Top positive review
Sci Fi flowers in China !!
Reviewed in the United States on November 15, 2019
A youthful generation of sci fi writers is flourishing in China. Their writing is cousin to the American genre, it features robots, bio-engineered creatures, and dystopian cities. The inspiration comes from closer sources, from their childhood science books, from modern Chinese history, and from the rise of a technological and surprisingly wealthy China. The translator is Ken Liu, an American science fiction writer. He warns American readers of the temptation to read the stories as a veiled critique of the People’s Republic, because that’s not always the intention.
The anthology opens with ‘Year of the Rat’, by Chen Quifang. This a mysterious story about an unemployed and demoralized university graduate who is drafted into a civil defense force. His unit is armed with spears and sent to the countryside to fight a plague of bio-engineered rats. These might be the mutant descendants of cute and intelligent rats who were bred for export to Europe as pets. I’ll leave you to discover what follows.
The best story is Hao Jingfang’s ‘Folding Beijing’, which won a Hugo for Best Novella in 2016. The story has attracted the attention of engineers in robotics and artificial intelligence (AI). In the story, robots and AI produce an abundance of goods. The bulk of the profits accrue to the governing class of 5 million and some to the middle class of 25 million. The lower class of 50 million struggles to survive by laboring long hours cleaning and maintaining the city.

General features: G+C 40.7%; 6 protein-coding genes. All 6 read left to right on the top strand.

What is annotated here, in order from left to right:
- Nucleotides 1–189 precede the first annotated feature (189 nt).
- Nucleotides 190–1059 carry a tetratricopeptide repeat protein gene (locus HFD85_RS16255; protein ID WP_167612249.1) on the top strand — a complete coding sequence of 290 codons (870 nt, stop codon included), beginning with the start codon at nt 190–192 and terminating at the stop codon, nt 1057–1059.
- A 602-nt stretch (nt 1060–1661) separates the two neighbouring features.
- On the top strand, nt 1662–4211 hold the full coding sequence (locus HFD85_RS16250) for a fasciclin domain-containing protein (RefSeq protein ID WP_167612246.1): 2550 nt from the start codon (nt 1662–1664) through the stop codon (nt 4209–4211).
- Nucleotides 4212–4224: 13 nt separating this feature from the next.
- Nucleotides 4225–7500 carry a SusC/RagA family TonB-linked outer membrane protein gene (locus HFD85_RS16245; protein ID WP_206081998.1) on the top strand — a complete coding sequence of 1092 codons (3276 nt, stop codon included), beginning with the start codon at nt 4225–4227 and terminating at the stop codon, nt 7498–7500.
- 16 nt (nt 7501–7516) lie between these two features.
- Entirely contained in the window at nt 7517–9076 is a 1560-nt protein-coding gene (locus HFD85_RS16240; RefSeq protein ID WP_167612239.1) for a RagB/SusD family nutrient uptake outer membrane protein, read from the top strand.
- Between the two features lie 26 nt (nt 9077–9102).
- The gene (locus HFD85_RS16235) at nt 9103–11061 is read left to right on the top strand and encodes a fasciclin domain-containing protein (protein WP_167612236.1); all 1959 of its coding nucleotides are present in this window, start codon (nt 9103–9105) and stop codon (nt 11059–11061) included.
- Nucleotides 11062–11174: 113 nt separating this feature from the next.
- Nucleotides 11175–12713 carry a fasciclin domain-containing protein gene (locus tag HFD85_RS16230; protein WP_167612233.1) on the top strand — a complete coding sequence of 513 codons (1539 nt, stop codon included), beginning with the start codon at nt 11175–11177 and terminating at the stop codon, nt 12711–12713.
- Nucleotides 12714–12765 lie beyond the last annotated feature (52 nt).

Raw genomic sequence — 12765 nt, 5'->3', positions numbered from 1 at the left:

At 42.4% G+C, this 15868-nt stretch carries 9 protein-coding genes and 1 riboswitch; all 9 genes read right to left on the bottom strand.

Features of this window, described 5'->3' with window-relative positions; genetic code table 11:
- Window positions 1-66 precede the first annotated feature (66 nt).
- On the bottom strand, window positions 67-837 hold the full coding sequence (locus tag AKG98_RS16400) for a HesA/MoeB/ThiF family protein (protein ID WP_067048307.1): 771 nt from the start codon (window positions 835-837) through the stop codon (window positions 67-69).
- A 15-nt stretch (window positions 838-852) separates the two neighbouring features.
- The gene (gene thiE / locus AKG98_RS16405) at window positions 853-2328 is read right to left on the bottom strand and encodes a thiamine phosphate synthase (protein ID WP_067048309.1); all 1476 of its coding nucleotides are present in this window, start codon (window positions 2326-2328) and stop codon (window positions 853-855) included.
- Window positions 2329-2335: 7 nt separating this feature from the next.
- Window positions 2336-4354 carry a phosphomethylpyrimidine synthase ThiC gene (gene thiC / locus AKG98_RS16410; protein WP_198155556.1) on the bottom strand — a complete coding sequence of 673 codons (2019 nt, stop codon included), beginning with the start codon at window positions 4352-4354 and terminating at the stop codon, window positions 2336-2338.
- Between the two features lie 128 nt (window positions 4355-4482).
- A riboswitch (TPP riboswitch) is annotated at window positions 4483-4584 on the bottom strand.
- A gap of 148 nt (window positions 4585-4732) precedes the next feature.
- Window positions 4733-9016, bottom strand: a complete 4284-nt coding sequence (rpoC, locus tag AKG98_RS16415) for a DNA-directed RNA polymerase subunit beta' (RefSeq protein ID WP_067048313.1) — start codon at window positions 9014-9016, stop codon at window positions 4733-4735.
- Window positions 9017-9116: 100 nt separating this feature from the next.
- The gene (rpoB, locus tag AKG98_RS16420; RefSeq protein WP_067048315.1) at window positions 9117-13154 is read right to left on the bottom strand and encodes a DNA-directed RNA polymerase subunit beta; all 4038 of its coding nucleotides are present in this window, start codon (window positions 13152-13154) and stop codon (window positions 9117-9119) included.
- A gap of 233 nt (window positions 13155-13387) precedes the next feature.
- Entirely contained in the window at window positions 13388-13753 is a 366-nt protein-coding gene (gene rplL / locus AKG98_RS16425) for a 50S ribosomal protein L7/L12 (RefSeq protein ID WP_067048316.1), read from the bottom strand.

She imagines a coldly dystopian Beijing, optimized to manage this distribution of wealth and work. Beijing within the Sixth Ring Road is a giant urban machine that folds the city upside down every 48 hours. The governing class lives above ground for 24 hours, then the city rotates upside down to expose the buildings of the middle & lower classes. The middle class enjoys the surface for 16 hours, then its buildings retract and the buildings of the lower class unfold. They have 8 hours to clean and maintain the city.
The story is about a lower class worker, hired to carry a message from a grad student in the middle class sector, to the student’s lover on the reverse, wealthy side. Near the close of the story, the protagonist discovers that his life of hard labor in the lower class sector was unnecessary. The work could have been done by robots, but the governing class prefers to keep workers busy.
I was charmed by an explosively colorful and original short story, ‘Call Girl’, by an apparently LGBT writer, Tang Fei. The final short stories are by the modern Sci Fi master, Cixin Liu. For those of you who’ve missed it, I highly recommend his trilogy of novels, The Three-Body Problem. The anthology closes with short essays on the state of Chinese sci fi.
No single message unites these stories. It’s hard however to miss the pervasive mood of anxiety and foreboding. Perhaps that's about what's challenged every Chinese government, the absorption into employment of the annual cohorts of graduating students that emerge from China’s population of 1.4 billion. Or perhaps the darkness relates implicitly to the tragedies of Chinese history: Cixin Liu begins his trilogy with a scene from the Cultural Revolution. Or perhaps Ken Liu is at least partly wrong ,and the source of the darkness is the shadow cast by an enormously powerful state.